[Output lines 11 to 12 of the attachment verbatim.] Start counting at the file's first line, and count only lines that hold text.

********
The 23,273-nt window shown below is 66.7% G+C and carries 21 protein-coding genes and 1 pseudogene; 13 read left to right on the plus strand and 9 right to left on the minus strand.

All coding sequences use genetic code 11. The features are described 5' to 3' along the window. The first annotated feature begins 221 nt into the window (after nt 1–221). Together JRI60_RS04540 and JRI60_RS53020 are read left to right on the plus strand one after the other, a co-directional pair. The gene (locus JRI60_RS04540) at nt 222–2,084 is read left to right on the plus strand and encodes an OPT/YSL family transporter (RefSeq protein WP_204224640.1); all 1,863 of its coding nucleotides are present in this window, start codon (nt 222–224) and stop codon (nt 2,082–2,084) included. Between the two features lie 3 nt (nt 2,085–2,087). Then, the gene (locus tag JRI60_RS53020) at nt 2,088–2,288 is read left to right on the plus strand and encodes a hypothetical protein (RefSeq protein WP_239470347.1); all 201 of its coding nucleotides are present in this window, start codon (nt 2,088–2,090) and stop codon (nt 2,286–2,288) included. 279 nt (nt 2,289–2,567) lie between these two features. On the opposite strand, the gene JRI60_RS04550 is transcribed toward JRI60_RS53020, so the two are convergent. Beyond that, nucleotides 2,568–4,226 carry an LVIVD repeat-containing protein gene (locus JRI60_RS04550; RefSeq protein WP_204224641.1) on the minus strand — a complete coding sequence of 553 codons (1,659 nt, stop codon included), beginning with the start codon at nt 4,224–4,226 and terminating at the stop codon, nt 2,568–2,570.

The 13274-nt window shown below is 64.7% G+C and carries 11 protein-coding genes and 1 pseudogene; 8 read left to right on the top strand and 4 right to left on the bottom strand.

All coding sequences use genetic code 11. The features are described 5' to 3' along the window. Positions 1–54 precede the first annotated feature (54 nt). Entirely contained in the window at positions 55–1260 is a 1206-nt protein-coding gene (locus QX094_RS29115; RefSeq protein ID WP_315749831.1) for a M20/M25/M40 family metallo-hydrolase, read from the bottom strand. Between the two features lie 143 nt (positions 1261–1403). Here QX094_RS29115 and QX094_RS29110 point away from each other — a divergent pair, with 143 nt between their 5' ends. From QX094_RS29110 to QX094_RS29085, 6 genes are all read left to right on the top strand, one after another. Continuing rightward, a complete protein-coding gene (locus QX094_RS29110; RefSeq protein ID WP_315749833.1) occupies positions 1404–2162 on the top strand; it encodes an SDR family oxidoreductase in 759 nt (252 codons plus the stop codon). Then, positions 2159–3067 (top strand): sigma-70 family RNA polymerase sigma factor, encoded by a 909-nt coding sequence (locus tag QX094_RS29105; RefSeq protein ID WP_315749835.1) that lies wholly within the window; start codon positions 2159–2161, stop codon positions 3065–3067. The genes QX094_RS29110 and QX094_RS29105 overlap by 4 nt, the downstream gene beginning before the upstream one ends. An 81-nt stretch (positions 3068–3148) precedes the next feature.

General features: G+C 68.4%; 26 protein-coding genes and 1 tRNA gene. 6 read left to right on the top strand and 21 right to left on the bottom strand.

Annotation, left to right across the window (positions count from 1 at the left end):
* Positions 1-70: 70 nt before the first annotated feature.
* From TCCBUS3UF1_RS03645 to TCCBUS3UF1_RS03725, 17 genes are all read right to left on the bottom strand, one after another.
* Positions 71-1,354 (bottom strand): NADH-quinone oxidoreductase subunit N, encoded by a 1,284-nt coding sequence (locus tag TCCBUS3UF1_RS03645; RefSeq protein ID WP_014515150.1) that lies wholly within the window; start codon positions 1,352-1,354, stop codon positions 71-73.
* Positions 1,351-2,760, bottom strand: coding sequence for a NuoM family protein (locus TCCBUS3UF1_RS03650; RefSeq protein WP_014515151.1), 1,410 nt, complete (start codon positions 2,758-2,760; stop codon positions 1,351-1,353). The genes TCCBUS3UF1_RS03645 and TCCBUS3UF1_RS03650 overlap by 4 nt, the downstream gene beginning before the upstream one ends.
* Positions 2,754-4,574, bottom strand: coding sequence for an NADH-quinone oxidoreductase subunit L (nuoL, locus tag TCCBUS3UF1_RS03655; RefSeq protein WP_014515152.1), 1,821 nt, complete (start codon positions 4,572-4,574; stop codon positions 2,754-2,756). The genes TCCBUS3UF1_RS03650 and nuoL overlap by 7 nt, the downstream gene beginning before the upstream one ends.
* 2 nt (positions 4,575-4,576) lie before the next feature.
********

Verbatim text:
* Positions 2,754-4,574, bottom strand: coding sequence for an NADH-quinone oxidoreductase subunit L (nuoL, locus tag TCCBUS3UF1_RS03655; RefSeq protein WP_014515152.1), 1,821 nt, complete (start codon positions 4,572-4,574; stop codon positions 2,754-2,756). The genes TCCBUS3UF1_RS03650 and nuoL overlap by 7 nt, the downstream gene beginning before the upstream one ends.
* 2 nt (positions 4,575-4,576) lie before the next feature.